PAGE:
Using a multi-stranded, computer-based approach encompassing genetic and chemical information, clinical data, and the medical literature can help improve outcomes for individuals with inherited cardiomyopathy, according to an international group of researchers.
Many cardiovascular conditions have a genetic basis and inherited cardiomyopathy, where abnormal changes in the heart muscle can cause arrythmia and sudden cardiac death, is one such example. Around 1 in 500 people, have inherited cardiomyopathies, making it the most common form of genetic heart disease.
The recent collapse of Danish soccer star Christian Eriksen, likely due to such a cardiac condition, highlights the importance of early diagnosis and preventative measures for these individuals. However, while a lot is now known about the genetics of inherited arrythmias and cardiomyopathies, it is a complex area and good communication between medical geneticists, cardiologists and primary care doctors can be key to good patient outcomes.
Collating available information without help can also be difficult for clinicians. “A major hurdle in adequate clinical and genetic care is that information is so dispersed across the literature. This increases the risk of misinterpretation, and leads to suboptimal care,” Job Verdonschot, a researcher at the Maastricht University Medical Center who has a focus on this area, but was not involved in the current study, told Clinical OMICs.
Rameen Shakur is currently based at Massachusetts Institute of Technology and was previously a Wellcome fellow at the University of Cambridge and Wellcome Sanger Institute. He led the current study, which is published in the journal npj Genomic Medicine, which was a collaboration between researchers from the Wellcome Sanger Institute, University of Cambridge, Massachusetts Institute of Technology and Lund University.
“To better assimilate genomic data into real world clinical options for the millions of patients with inherited cardiovascular diseases and their families, we require a more integrated appreciation of genetic, physical, bio-chemical and clinical data,” Shakur explained in a press statement.
There is a lot of variation between individuals with cardiomyopathy in terms of disease prognosis and suitability of treatments, which can make accurate diagnosis and outcome prediction difficult for clinicians who often employ a “wait and see” approach.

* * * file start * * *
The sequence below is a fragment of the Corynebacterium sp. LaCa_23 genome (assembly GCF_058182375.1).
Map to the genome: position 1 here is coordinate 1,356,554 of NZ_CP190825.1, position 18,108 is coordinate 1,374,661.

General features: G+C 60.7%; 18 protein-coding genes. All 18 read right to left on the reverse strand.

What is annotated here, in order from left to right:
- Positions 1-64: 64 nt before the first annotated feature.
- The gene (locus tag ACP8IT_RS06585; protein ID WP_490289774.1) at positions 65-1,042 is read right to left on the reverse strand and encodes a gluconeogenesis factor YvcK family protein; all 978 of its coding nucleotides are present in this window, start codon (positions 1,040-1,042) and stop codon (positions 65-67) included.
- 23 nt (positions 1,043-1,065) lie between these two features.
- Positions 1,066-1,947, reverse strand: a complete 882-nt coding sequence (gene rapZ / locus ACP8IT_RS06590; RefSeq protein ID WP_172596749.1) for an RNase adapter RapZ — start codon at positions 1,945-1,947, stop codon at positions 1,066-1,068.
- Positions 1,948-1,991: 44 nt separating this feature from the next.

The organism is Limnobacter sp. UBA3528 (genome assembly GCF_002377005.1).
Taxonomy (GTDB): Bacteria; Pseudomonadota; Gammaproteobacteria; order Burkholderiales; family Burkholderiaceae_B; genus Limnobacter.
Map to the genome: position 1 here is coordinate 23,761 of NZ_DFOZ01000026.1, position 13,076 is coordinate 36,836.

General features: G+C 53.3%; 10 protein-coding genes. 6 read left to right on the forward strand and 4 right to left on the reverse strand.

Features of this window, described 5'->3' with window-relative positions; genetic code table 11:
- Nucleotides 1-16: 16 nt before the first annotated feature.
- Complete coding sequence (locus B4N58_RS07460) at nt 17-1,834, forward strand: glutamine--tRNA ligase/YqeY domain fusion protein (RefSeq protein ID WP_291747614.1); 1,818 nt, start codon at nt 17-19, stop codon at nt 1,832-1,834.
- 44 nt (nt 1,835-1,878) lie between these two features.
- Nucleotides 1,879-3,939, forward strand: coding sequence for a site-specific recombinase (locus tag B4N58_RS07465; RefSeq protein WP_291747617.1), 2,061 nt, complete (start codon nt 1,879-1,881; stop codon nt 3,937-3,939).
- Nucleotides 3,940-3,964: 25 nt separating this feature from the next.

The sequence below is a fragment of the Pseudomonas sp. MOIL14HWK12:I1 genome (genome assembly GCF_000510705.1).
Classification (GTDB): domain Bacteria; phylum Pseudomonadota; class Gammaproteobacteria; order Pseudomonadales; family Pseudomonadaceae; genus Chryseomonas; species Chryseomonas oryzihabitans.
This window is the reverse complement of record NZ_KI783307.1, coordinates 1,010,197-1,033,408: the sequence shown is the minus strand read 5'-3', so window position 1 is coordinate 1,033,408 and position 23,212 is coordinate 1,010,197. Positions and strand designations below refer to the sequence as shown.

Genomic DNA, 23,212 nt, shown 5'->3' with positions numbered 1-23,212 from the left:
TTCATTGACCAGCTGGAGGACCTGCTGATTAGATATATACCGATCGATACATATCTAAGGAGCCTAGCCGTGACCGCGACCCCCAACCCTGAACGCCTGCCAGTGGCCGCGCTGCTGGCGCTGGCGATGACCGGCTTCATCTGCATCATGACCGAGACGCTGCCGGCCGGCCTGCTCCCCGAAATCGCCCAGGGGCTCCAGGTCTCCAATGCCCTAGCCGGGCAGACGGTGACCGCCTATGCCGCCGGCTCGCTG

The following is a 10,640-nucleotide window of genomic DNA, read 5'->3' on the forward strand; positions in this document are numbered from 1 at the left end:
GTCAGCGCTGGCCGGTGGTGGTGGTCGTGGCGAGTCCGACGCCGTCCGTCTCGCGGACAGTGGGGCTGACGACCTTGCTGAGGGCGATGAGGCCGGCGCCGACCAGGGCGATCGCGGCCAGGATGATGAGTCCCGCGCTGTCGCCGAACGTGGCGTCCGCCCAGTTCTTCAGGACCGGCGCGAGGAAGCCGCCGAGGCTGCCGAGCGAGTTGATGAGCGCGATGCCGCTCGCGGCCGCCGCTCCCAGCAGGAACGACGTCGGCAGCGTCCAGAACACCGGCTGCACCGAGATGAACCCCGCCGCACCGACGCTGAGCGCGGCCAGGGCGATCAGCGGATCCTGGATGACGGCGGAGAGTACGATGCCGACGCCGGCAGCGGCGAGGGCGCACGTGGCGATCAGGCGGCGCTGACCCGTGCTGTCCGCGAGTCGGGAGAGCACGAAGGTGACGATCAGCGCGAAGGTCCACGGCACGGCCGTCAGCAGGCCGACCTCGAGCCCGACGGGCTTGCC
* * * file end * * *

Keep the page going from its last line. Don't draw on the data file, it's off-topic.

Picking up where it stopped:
To try and improve outcomes for patients, Shakur and colleagues created a computer-based model to better define the cardiomyopathy prognosis associated with different genetic variants impacting the function of cardiac troponin T, a protein that forms part of a complex of similar proteins that regulate and control cardiac muscle contraction. The model included genomic data and biological and chemical information about troponin function and impact on cardiomyopathy outcome.
Shakur and team also analyzed data from almost 1000 individuals included in around 100 earlier studies to help improve the accuracy of clinical outcome prediction for individuals with these mutations and to look for possible drug targets for treating these patients.
They found that there were ‘hotspots’ of variation in the troponin T gene TNNT2 associated with higher or lower risk for carriers. For example, variation at regions 90–130 was linked to increased risk for sudden cardiac death and variation located at regions 131–179 with heart failure death and transplantation. In contrast, variation at locations 1–89 and 200–288, was linked to lower risk outcomes.
The researchers now want to assess if new drugs to target these hotspots could be developed. “The patient process in inherited cardiovascular disease, unlike oncology, has sort of lagged behind in actually getting to grips with developing personalized therapeutics,” Shakur told Clinical OMICs. He explained that he and his colleagues are currently working on translating their findings into developing new more personalized therapeutics for individuals with these genetic variants.
In areas such as cardiology and oncology, where large amounts of clinical and genetic data need to be analyzed, adopting a computer-based approach, often using artificial intelligence approaches such as machine learning, can make diagnosis, outcome prediction and treatment more effective and efficient.
Verdonschot agrees that a multi-stranded and collaborative approach is key to improving patient outcomes. “What is desperately needed is that working groups from professional societies, or project teams get together and produce a synthesis of all that is known to guide choices about the best personal strategies for patients. These can then be evaluated in the context of clinical trials, or observational studies.”
Shakur thinks one way to improve collaboration and communication is to provide cardiologists with better training in genetics and genomics-based approaches and to continue to provide funding to academic projects with a focus on cardiovascular genetics.
He also thinks improved patient knowledge will help drive precision cardiology forward. “There’s a whole new generation of patients now who understand their condition. And I think it will be an interesting few years moving forward, because now patients are more in tune with what’s going on.”
“This study is the next step in integrating precision cardiology into clinical care, and working more closely with clinical genetics colleagues and patients with their families, bridging the gap between research and day to day treatment decisions. This research has allowed us to also open the door to potential new therapies, which we hope to introduce soon.”